Strength in metals and the energy complex have rocketed the Canadian dollar to extreme levels, exceeding parity with the weakened U.S. dollar in early October.
“All the commodities are really strong, and that is a positive for the Canadian economy,” says Brian Dolan, chief currency strategist for Forex.com. But a setback in oil could slow the advancing Canadian dollar, he says, urging traders to watch metals and energies as they will lead the loonie. In December, he is looking for trade between .95 and parity with the dollar.
“I’ve been wanting to make a trade, but it’s already moved so far, you feel like you’re getting in late in the game,” says Dan O’Neil, executive vice president at OptionsXpress. He says the drivers are slow U.S. growth, declining U.S. interest rates and diversification away from the dollar.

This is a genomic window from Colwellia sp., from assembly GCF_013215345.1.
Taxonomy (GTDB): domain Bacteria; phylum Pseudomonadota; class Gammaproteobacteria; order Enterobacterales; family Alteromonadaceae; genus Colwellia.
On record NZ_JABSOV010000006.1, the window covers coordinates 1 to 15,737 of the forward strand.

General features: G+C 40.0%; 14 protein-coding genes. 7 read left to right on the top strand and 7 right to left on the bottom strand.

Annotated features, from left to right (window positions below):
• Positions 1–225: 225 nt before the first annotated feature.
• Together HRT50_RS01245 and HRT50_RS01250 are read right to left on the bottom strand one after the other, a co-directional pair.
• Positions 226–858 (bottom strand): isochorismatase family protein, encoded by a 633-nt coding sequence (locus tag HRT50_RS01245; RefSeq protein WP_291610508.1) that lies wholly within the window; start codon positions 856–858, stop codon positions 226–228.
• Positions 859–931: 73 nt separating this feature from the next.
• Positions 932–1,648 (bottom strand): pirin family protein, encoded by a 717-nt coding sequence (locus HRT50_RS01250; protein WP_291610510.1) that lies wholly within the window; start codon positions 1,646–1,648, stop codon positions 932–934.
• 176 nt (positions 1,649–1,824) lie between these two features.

“It’s been a one-way trade for a while,” says Justin Biebel, trader with GFT Forex Ltd., citing Canada’s strong housing, employment and gross domestic product. But that could change. “As these credit issues start impacting global growth, these commodity currencies could be vulnerable,” he says. And because Canada exports 75% of its output to the United States, a downturn in U.S. consumption could hurt the Canadian dollar. He expects a stronger U.S. dollar in December, trading between 0.96 and 1.00 for December, but if oil exceeds $100 per barrel, “all bets are off,” he says.